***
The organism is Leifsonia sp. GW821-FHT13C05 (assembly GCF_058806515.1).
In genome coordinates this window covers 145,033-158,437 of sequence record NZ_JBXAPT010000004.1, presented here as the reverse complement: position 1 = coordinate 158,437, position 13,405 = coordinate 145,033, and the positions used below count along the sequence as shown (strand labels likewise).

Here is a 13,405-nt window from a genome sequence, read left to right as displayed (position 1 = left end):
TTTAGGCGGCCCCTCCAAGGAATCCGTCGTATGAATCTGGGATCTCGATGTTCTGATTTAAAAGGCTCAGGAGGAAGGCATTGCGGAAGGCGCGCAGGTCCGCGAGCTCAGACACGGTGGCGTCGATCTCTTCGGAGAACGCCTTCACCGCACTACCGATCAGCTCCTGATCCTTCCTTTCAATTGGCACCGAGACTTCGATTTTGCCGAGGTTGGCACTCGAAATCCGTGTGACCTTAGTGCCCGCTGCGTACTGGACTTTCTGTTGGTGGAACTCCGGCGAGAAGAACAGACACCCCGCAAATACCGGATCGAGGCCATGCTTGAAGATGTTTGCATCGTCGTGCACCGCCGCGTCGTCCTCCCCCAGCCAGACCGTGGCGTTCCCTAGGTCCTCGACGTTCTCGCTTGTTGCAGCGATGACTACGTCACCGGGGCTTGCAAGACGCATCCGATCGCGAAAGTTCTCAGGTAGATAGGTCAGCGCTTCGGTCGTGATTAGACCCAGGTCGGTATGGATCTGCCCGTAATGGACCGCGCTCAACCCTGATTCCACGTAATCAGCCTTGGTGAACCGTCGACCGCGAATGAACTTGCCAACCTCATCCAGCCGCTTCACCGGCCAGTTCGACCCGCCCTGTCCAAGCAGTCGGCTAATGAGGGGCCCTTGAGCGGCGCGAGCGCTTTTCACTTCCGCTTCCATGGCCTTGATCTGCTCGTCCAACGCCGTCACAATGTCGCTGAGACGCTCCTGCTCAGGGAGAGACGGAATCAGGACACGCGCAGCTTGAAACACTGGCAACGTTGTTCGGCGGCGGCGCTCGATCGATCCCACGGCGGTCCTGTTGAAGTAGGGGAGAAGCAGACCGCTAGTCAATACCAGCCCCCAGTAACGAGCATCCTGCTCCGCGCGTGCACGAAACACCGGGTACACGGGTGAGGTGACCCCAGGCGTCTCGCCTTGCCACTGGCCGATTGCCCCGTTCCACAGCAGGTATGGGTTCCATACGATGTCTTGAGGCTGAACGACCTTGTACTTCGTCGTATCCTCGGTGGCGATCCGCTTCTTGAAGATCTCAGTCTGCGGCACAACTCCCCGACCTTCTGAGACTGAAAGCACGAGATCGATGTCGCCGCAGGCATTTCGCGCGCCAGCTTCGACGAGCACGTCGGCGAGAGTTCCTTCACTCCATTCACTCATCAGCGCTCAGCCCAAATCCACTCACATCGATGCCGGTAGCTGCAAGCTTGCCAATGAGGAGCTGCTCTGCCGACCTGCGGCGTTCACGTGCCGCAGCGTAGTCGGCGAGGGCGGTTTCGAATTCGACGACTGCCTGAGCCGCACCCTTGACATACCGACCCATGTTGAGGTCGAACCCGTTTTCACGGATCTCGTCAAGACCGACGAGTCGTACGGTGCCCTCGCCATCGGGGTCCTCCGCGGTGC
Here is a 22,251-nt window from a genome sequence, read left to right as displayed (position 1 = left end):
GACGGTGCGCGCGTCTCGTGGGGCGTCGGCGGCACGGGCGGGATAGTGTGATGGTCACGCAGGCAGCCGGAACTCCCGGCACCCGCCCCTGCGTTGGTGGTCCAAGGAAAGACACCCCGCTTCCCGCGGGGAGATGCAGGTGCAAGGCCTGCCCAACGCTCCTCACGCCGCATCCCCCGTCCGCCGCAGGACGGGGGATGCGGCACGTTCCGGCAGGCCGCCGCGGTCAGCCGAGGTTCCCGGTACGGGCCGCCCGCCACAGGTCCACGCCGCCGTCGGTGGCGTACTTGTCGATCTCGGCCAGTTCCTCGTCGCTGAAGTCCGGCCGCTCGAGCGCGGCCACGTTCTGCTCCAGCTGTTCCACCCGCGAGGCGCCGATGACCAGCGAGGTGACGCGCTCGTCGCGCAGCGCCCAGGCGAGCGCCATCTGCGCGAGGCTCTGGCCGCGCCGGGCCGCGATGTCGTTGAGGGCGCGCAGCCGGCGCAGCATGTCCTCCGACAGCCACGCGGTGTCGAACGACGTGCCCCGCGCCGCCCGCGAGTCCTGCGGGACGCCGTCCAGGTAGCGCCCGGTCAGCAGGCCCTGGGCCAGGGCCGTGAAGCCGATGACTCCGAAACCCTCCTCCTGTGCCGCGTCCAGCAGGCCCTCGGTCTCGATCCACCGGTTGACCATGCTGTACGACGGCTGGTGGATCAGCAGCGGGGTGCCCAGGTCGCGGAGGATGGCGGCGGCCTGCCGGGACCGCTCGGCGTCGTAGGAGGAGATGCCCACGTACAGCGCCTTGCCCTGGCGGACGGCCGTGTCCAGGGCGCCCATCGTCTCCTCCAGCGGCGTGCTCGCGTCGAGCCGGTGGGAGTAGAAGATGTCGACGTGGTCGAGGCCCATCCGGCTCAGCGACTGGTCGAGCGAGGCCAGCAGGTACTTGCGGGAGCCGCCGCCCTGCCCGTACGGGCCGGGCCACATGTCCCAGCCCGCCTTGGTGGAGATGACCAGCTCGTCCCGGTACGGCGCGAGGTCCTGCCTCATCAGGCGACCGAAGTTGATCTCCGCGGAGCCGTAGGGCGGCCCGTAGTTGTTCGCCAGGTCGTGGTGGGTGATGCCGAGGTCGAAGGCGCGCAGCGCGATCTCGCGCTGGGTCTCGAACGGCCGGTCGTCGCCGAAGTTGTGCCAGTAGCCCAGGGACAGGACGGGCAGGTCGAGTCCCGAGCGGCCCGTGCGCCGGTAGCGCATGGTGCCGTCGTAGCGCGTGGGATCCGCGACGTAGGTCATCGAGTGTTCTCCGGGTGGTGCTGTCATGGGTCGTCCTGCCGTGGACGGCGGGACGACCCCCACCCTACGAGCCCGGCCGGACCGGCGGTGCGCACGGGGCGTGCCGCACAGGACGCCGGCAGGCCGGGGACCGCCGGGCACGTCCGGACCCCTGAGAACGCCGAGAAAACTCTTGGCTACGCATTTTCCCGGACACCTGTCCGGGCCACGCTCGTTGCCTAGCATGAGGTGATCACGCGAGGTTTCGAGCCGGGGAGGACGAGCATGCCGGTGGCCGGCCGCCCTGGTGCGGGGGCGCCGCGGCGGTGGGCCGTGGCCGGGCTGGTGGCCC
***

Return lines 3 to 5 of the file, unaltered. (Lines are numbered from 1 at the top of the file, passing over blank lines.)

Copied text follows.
Here is a 13,405-nt window from a genome sequence, read left to right as displayed (position 1 = left end):
TTTAGGCGGCCCCTCCAAGGAATCCGTCGTATGAATCTGGGATCTCGATGTTCTGATTTAAAAGGCTCAGGAGGAAGGCATTGCGGAAGGCGCGCAGGTCCGCGAGCTCAGACACGGTGGCGTCGATCTCTTCGGAGAACGCCTTCACCGCACTACCGATCAGCTCCTGATCCTTCCTTTCAATTGGCACCGAGACTTCGATTTTGCCGAGGTTGGCACTCGAAATCCGTGTGACCTTAGTGCCCGCTGCGTACTGGACTTTCTGTTGGTGGAACTCCGGCGAGAAGAACAGACACCCCGCAAATACCGGATCGAGGCCATGCTTGAAGATGTTTGCATCGTCGTGCACCGCCGCGTCGTCCTCCCCCAGCCAGACCGTGGCGTTCCCTAGGTCCTCGACGTTCTCGCTTGTTGCAGCGATGACTACGTCACCGGGGCTTGCAAGACGCATCCGATCGCGAAAGTTCTCAGGTAGATAGGTCAGCGCTTCGGTCGTGATTAGACCCAGGTCGGTATGGATCTGCCCGTAATGGACCGCGCTCAACCCTGATTCCACGTAATCAGCCTTGGTGAACCGTCGACCGCGAATGAACTTGCCAACCTCATCCAGCCGCTTCACCGGCCAGTTCGACCCGCCCTGTCCAAGCAGTCGGCTAATGAGGGGCCCTTGAGCGGCGCGAGCGCTTTTCACTTCCGCTTCCATGGCCTTGATCTGCTCGTCCAACGCCGTCACAATGTCGCTGAGACGCTCCTGCTCAGGGAGAGACGGAATCAGGACACGCGCAGCTTGAAACACTGGCAACGTTGTTCGGCGGCGGCGCTCGATCGATCCCACGGCGGTCCTGTTGAAGTAGGGGAGAAGCAGACCGCTAGTCAATACCAGCCCCCAGTAACGAGCATCCTGCTCCGCGCGTGCACGAAACACCGGGTACACGGGTGAGGTGACCCCAGGCGTCTCGCCTTGCCACTGGCCGATTGCCCCGTTCCACAGCAGGTATGGGTTCCATACGATGTCTTGAGGCTGAACGACCTTGTACTTCGTCGTATCCTCGGTGGCGATCCGCTTCTTGAAGATCTCAGTCTGCGGCACAACTCCCCGACCTTCTGAGACTGAAAGCACGAGATCGATGTCGCCGCAGGCATTTCGCGCGCCAGCTTCGACGAGCACGTCGGCGAGAGTTCCTTCACTCCATTCACTCATCAGCGCTCAGCCCAAATCCACTCACATCGATGCCGGTAGCTGCAAGCTTGCCAATGAGGAGCTGCTCTGCCGACCTGCGGCGTTCACGTGCCGCAGCGTAGTCGGCGAGGGCGGTTTCGAATTCGACGACTGCCTGAGCCGCACCCTTGACATACCGACCCATGTTGAGGTCGAACCCGTTTTCACGGATCTCGTCAAGACCGACGAGTCGTACGGTGCCCTCGCCATCGGGGTCCTCCGCGGTGC
Here is a 22,251-nt window from a genome sequence, read left to right as displayed (position 1 = left end):